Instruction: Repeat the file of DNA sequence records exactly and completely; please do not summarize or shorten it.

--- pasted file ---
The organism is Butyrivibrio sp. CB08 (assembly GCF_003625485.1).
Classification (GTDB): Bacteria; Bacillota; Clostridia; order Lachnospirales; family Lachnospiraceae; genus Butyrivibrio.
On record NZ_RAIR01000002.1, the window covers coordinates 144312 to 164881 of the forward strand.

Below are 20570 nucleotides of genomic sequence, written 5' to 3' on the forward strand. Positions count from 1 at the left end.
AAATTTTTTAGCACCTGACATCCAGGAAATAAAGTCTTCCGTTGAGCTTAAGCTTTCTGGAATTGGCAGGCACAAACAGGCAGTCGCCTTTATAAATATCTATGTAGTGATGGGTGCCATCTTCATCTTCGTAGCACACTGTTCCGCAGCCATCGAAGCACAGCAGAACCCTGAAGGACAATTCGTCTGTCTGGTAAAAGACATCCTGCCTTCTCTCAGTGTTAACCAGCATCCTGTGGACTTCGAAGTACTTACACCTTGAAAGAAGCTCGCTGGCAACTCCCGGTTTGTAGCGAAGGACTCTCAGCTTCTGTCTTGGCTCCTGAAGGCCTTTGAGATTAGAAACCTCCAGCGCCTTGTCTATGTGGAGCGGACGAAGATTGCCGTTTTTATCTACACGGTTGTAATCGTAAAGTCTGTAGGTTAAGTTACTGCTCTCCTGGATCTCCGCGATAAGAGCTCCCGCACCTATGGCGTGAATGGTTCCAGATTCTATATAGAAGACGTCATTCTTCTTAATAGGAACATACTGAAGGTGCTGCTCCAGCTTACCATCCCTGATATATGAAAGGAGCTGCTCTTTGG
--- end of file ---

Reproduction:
The organism is Butyrivibrio sp. CB08 (assembly GCF_003625485.1).
Classification (GTDB): Bacteria; Bacillota; Clostridia; order Lachnospirales; family Lachnospiraceae; genus Butyrivibrio.
On record NZ_RAIR01000002.1, the window covers coordinates 144312 to 164881 of the forward strand.

Below are 20570 nucleotides of genomic sequence, written 5' to 3' on the forward strand. Positions count from 1 at the left end.
AAATTTTTTAGCACCTGACATCCAGGAAATAAAGTCTTCCGTTGAGCTTAAGCTTTCTGGAATTGGCAGGCACAAACAGGCAGTCGCCTTTATAAATATCTATGTAGTGATGGGTGCCATCTTCATCTTCGTAGCACACTGTTCCGCAGCCATCGAAGCACAGCAGAACCCTGAAGGACAATTCGTCTGTCTGGTAAAAGACATCCTGCCTTCTCTCAGTGTTAACCAGCATCCTGTGGACTTCGAAGTACTTACACCTTGAAAGAAGCTCGCTGGCAACTCCCGGTTTGTAGCGAAGGACTCTCAGCTTCTGTCTTGGCTCCTGAAGGCCTTTGAGATTAGAAACCTCCAGCGCCTTGTCTATGTGGAGCGGACGAAGATTGCCGTTTTTATCTACACGGTTGTAATCGTAAAGTCTGTAGGTTAAGTTACTGCTCTCCTGGATCTCCGCGATAAGAGCTCCCGCACCTATGGCGTGAATGGTTCCAGATTCTATATAGAAGACGTCATTCTTCTTAATAGGAACATACTGAAGGTGCTGCTCCAGCTTACCATCCCTGATATATGAAAGGAGCTGCTCTTTGG